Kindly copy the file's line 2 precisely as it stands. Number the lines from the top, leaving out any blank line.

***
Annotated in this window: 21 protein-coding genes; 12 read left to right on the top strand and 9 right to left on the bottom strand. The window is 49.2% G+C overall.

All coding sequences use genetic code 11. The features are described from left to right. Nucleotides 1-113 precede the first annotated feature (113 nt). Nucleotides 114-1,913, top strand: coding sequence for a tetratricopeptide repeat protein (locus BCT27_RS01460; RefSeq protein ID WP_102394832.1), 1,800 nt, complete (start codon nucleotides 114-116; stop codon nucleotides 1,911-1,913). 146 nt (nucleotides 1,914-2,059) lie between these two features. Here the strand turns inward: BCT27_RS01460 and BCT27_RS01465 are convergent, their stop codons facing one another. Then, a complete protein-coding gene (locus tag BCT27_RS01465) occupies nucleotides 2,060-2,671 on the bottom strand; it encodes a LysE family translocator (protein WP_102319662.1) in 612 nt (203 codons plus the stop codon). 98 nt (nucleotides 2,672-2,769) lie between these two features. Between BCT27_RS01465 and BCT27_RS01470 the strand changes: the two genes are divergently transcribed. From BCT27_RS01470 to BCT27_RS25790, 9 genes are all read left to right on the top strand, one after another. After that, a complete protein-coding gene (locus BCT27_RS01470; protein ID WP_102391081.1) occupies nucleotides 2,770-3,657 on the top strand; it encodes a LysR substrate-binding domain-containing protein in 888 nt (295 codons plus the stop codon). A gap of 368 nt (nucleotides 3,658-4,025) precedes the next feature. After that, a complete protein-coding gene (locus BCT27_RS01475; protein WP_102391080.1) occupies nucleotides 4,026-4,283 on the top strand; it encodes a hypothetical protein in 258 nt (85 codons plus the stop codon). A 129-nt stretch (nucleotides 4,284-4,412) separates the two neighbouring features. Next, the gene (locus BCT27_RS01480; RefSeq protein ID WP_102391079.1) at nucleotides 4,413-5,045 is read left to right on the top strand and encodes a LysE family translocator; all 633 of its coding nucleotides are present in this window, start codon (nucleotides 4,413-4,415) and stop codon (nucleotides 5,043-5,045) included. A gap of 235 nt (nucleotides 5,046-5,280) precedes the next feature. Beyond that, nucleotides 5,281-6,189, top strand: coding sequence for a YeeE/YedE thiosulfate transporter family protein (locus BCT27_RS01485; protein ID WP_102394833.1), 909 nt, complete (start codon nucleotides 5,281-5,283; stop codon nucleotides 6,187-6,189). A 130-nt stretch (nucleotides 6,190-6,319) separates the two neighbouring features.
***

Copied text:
All coding sequences use genetic code 11. The features are described from left to right. Nucleotides 1-113 precede the first annotated feature (113 nt). Nucleotides 114-1,913, top strand: coding sequence for a tetratricopeptide repeat protein (locus BCT27_RS01460; RefSeq protein ID WP_102394832.1), 1,800 nt, complete (start codon nucleotides 114-116; stop codon nucleotides 1,911-1,913). 146 nt (nucleotides 1,914-2,059) lie between these two features. Here the strand turns inward: BCT27_RS01460 and BCT27_RS01465 are convergent, their stop codons facing one another. Then, a complete protein-coding gene (locus tag BCT27_RS01465) occupies nucleotides 2,060-2,671 on the bottom strand; it encodes a LysE family translocator (protein WP_102319662.1) in 612 nt (203 codons plus the stop codon). 98 nt (nucleotides 2,672-2,769) lie between these two features. Between BCT27_RS01465 and BCT27_RS01470 the strand changes: the two genes are divergently transcribed. From BCT27_RS01470 to BCT27_RS25790, 9 genes are all read left to right on the top strand, one after another. After that, a complete protein-coding gene (locus BCT27_RS01470; protein ID WP_102391081.1) occupies nucleotides 2,770-3,657 on the top strand; it encodes a LysR substrate-binding domain-containing protein in 888 nt (295 codons plus the stop codon). A gap of 368 nt (nucleotides 3,658-4,025) precedes the next feature. After that, a complete protein-coding gene (locus BCT27_RS01475; protein WP_102391080.1) occupies nucleotides 4,026-4,283 on the top strand; it encodes a hypothetical protein in 258 nt (85 codons plus the stop codon). A 129-nt stretch (nucleotides 4,284-4,412) separates the two neighbouring features. Next, the gene (locus BCT27_RS01480; RefSeq protein ID WP_102391079.1) at nucleotides 4,413-5,045 is read left to right on the top strand and encodes a LysE family translocator; all 633 of its coding nucleotides are present in this window, start codon (nucleotides 4,413-4,415) and stop codon (nucleotides 5,043-5,045) included. A gap of 235 nt (nucleotides 5,046-5,280) precedes the next feature. Beyond that, nucleotides 5,281-6,189, top strand: coding sequence for a YeeE/YedE thiosulfate transporter family protein (locus BCT27_RS01485; protein ID WP_102394833.1), 909 nt, complete (start codon nucleotides 5,281-5,283; stop codon nucleotides 6,187-6,189). A 130-nt stretch (nucleotides 6,190-6,319) separates the two neighbouring features.